One killer way to burst to the cloud from your laptop

written by Eric J. Ma on 2021-07-12 | tags: data science dask coiled computing computation

Today I finally had a chance to test-drive Coiled Computing's product. Oh boy, am I impressed!

The first time I first tasted parallel computation on the MIT GridEngine compute cluster in 2014. Ever since then, one thing I've been dreaming of is the ability to burst my computation into remote machines from my little laptop.

The computing model I'm thinking of isn't exactly an SSH tunnel, as this model presumes a few things:

  1. We have permanent access to a remote beefy machine or a cluster.
  2. We have the ability to SSH directly into it to manipulate it.
  3. Our compute environment lives entirely on the cluster and not on our local machine.

The computing model I'm thinking of is as follows:

  1. We only want convenient and ephemeral access to the practically infinite cloud computing resources available.
  2. We merely need to declare what our environment ought to look like using configuration files.
  3. Our compute environment lives primarily on my portable machine and can be replicated in the cloud.

You can think of this as akin to having 12 Factor App-like computing environments.

Coiled Computing's product provides exactly the computing model that I'm thinking of. By being built on top of Dask, the critical problem that Coiled solves, which is also its fundamental value proposition, is to orchestrate the creation of ephemeral cloud compute resources into a Dask cluster with access to a replica of our local compute environment. Locally, we only need to worry about having a configuration file, such as an environment.yml file, that declares what kind of compute environment is required. Coiled will read that config file to re-create the environment on the cloud, optionally on a cloud provider that you get to specify. Once the Dask cluster is created in the cloud, we only need to connect to that Dask cluster from a Python session using Dask's distributed clients.

Once we've done that, if you've got code written against Dask that runs on your little laptop, then literally nothing else needs to change! Execute the rest of your code, whether in a Jupyter notebook or in a Python script.

From my perspective, this is the ideal situation for parallel computation.

Because the computing environment is available locally, I need not worry about not having internet/cluster access when I'm on the road. At the same time, if I'm literally flying in the cloud with WiFi access, I can burst my calculations into the metaphorical compute cloud and do my computing with ease.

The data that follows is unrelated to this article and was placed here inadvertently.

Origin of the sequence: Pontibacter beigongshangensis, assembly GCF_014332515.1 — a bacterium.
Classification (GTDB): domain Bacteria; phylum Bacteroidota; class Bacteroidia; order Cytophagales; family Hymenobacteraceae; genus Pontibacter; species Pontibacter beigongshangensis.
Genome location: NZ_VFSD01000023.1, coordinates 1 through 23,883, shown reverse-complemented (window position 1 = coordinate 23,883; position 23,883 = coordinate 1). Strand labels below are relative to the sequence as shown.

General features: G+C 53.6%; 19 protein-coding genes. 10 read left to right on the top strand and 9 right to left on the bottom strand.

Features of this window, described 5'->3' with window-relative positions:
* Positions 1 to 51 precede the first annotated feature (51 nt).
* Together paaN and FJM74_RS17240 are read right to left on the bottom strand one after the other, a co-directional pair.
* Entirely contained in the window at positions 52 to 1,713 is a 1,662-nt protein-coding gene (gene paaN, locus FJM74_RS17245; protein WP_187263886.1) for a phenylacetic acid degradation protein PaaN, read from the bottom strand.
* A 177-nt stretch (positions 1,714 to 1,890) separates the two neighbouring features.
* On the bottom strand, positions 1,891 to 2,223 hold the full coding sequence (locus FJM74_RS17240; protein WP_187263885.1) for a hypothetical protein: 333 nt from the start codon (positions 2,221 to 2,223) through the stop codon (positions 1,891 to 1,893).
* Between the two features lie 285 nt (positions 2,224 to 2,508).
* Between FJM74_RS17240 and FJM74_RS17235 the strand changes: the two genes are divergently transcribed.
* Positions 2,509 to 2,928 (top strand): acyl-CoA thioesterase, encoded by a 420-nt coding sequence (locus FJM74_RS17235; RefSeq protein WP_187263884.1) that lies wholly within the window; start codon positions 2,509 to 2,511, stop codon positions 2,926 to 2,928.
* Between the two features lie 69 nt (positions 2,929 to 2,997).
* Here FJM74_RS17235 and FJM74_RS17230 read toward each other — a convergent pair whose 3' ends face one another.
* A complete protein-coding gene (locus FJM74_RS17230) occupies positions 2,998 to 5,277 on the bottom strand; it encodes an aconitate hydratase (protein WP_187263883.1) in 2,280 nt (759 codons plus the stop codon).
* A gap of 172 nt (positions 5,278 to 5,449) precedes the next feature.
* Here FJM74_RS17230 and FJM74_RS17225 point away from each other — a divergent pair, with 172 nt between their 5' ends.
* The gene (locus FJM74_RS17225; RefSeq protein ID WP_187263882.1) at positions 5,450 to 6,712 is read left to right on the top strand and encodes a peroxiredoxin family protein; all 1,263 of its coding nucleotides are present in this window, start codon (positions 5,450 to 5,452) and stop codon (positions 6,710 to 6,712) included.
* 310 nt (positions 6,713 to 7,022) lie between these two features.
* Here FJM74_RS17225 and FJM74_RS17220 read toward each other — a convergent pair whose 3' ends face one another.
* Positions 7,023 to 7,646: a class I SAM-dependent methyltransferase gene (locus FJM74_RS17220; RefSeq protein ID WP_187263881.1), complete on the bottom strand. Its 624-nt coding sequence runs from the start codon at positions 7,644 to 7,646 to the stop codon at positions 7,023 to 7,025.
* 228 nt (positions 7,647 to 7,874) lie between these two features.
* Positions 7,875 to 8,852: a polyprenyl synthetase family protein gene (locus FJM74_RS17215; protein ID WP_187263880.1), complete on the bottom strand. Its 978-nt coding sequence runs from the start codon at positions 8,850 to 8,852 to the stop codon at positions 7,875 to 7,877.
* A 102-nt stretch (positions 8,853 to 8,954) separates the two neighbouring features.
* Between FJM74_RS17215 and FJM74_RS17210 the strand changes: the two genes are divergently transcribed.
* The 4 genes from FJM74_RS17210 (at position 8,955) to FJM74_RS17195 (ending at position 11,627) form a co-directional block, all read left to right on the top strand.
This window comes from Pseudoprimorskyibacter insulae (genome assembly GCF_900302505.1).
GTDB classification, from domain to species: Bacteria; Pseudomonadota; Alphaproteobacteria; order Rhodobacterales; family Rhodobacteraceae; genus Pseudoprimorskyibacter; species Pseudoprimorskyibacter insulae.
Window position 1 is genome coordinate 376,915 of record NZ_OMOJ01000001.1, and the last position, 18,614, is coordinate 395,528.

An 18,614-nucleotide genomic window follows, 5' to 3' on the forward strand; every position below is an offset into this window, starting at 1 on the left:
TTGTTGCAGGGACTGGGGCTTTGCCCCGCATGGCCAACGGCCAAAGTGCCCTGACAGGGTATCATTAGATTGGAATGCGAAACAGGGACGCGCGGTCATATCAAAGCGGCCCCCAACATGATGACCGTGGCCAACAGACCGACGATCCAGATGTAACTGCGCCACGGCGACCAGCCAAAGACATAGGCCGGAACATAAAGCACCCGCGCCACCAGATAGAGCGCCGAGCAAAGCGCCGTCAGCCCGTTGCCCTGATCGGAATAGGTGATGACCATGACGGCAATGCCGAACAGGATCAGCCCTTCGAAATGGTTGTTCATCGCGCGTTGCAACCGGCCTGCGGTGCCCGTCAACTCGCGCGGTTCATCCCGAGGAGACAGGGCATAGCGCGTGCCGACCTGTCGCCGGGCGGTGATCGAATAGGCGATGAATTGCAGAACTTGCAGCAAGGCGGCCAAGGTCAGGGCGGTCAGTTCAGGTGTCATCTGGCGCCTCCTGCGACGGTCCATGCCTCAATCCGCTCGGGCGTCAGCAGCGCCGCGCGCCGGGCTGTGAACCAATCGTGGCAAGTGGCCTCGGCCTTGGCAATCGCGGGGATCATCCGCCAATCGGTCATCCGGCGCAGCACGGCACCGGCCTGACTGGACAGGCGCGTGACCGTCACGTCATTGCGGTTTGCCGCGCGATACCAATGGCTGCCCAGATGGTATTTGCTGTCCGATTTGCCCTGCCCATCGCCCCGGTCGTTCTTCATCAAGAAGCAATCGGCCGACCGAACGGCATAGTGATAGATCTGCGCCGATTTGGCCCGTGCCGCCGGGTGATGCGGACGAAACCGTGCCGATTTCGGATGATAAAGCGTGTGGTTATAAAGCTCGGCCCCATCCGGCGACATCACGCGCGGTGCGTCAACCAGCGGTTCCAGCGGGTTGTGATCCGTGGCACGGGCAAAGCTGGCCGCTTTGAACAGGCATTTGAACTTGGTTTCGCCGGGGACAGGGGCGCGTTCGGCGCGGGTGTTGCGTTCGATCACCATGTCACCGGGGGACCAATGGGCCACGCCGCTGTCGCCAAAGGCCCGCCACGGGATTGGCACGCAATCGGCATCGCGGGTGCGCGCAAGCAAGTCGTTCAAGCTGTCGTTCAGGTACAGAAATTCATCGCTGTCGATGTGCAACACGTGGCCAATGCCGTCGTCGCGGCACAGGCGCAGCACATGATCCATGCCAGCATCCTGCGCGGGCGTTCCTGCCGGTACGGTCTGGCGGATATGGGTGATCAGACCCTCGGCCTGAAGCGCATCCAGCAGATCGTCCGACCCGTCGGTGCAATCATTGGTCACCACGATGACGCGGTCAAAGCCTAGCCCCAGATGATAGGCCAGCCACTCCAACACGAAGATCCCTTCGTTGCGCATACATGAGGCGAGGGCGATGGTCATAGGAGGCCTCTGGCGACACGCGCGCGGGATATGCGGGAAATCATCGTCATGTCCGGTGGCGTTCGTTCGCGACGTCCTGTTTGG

Additionally, easy-to-follow documentation is readily available, making it easy for me to create very ephemeral Dask clusters in the cloud that also shut down as soon as my computation is done.

By contrast, at work, I had tried Databricks. It was helpful for some things that my colleagues needed, but it was also highly inflexible: back in 2018, my conda environment was not recognized, I couldn't develop and use custom software packages in support of a project, and I most certainly couldn't have the convenience of a local computation environment. So I quickly ditched it because of the lack of flexibility.

Moreover, though I shared access to a Linux workstation with colleagues, and even though that Linux workstation could access our HPC cluster, it still required me to SSH every morning. Call me a person pampered with first-world problems, perhaps, and yes, I'll grant you that. Still, you can't deny that needing to SSH every morning is still a friction point. Seeing how easily Coiled replicates my computation environment on the cloud is a really key thing for me; on our HPC, we were guaranteed replicated conda environments because our worker nodes had access to the same filesystem, but on the cloud that was not possible. Coiled makes it possible - in a pretty magical way.

By contrast, Coiled has me smiling to my ears. I'm very impressed with what I see here! Clarke's third law states that "any sufficiently advanced technology is indistinguishable from magic." Because I have helped alpha-test Coiled's product and successfully borked it on my machines before, I sort of know what the product's internals are like. (I will respectfully decline to reveal what I know, though, as it concerns my friends' livelihoods.) However, even with that knowledge, Coiled feels like magic. That was the exact feeling I had when I first test-drove their demo code successfully on my laptop.

Kudos to Matt and Hugo, the two whom I know most closely, and the rest of the team, who have really built a fantastic product! I am excited to try things out on my projects at home :).